“When Jesus saw her weeping, and the Jews who had come along with her also weeping, he was deeply moved in spirit and troubled. ‘Where have you laid him?’ he asked. ‘Come and see, Lord,’ they replied. Jesus wept. Then the Jews said, ‘See how he loved him!’ But some of them said, ‘Could not he who opened the eyes of the blind man have kept this man from dying?’” (John 11:33-37)
“As a country, we have been through this too many times. . . . These children are our children.” (President Barack Obama)
“I could never myself believe in God if it were not for the cross. . . . In the real world of pain, how could one worship a God who was immune to it?” (John Stott)
“Nativity sets should include a set of Herod’s soldiers—that is as much a part of the Christmas story as the shepherds, or the star, or the wise men.” (Doug Wilson)
“The New Testament . . . seeks to establish God’s goodness through a narrative rather than an argument, a revelation of his solidarity with human struggle rather than a philosophical proof of his benevolence.” (Ross Douthat)
“If God were small enough to be understood he would not be big enough to be worshipped.” (Evelyn Underhill)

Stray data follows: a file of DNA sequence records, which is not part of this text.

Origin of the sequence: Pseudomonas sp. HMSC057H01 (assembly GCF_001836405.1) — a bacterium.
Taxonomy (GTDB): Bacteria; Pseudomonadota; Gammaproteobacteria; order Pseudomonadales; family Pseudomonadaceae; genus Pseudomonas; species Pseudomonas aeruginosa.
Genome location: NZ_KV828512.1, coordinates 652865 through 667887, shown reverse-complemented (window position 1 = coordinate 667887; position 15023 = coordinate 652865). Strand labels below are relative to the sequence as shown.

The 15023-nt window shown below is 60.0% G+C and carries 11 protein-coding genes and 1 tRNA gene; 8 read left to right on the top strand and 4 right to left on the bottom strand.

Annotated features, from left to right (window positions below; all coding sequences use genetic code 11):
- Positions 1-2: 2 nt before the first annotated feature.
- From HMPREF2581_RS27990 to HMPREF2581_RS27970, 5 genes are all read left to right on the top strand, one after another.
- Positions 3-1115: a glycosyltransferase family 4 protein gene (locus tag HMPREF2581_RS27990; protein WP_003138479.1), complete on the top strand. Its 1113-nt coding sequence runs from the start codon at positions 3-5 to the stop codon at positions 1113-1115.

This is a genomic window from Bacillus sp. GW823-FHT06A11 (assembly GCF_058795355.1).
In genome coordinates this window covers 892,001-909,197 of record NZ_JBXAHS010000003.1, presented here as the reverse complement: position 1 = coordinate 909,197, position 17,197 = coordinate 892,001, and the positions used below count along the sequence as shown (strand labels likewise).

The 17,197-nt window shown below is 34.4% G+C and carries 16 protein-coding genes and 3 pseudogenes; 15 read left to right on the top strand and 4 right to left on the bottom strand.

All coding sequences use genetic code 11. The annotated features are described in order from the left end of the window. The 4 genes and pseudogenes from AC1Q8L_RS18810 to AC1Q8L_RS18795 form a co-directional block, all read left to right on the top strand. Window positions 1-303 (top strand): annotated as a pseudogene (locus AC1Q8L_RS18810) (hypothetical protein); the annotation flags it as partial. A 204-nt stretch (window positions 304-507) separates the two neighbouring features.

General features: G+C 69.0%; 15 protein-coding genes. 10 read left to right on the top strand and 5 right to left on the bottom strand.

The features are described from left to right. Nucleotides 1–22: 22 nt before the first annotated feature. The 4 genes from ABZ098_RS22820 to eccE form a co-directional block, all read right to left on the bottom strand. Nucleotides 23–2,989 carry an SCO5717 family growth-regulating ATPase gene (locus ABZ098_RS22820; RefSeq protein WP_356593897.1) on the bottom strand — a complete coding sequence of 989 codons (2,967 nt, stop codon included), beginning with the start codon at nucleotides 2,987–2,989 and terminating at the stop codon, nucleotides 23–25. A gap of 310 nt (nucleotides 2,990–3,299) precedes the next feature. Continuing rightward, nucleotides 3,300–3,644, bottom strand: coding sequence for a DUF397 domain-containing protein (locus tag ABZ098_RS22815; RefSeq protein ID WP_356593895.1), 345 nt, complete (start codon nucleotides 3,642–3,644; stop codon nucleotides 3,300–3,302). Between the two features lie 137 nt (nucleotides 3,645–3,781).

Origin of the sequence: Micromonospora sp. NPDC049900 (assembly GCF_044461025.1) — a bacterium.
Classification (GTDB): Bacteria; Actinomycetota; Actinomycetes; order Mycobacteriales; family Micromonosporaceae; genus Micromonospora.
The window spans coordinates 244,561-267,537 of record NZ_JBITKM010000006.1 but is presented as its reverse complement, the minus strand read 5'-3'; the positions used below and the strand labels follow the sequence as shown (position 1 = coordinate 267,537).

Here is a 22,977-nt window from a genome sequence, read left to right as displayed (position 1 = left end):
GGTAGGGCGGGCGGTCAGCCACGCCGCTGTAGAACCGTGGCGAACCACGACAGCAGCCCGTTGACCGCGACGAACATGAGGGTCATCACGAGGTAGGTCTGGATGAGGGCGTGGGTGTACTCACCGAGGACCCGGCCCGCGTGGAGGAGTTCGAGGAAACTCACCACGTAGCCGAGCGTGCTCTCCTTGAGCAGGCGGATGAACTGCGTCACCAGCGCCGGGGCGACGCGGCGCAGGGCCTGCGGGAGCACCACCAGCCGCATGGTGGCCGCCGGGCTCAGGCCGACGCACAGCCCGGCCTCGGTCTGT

“He comes to make his blessings known far as the curse is found.” (Isaac Watts)
“There will be no more death or mourning or crying or pain.” (John the Apostle)
“Father, into your hands I commit my spirit.” (Jesus Christ)
Around the Net Today
Oh, God (Article)
Ken Miller* (What’s the Story?)
An Aching Bloodguilt Rests Upon Our Nation
Doug Wilson (Blog and Mablog)
Rachel Weeping for Her Children—The Massacre in Connecticut
R. Albert Mohler, Jr. (AlbertMohler.com)
School Shootings and Spiritual Warfare (Article)
Russell D. Moore (Moore to the Point)
A Lesson to All from Newtown (Article)
John Piper (Desiring God)
The Loss of the Innocents (Article)
Ross Douthat (The New York Times)
Christmas and Child Killers (Article)
Stephen Altrogee (The Blazing Center)
Heroes at Sandy Hook (Brief Article)
CNN Compilation (via Scot McKnight, Jesus Creed)
Our Only Hope in Life and Death (Brief Excerpt)
Heidelberg Catechism (via Kevin DeYoung, DeYoung, Reformed, and Restless)
* Ken Miller is a professor of theology at Evangelical Seminary in Myerstown, PA.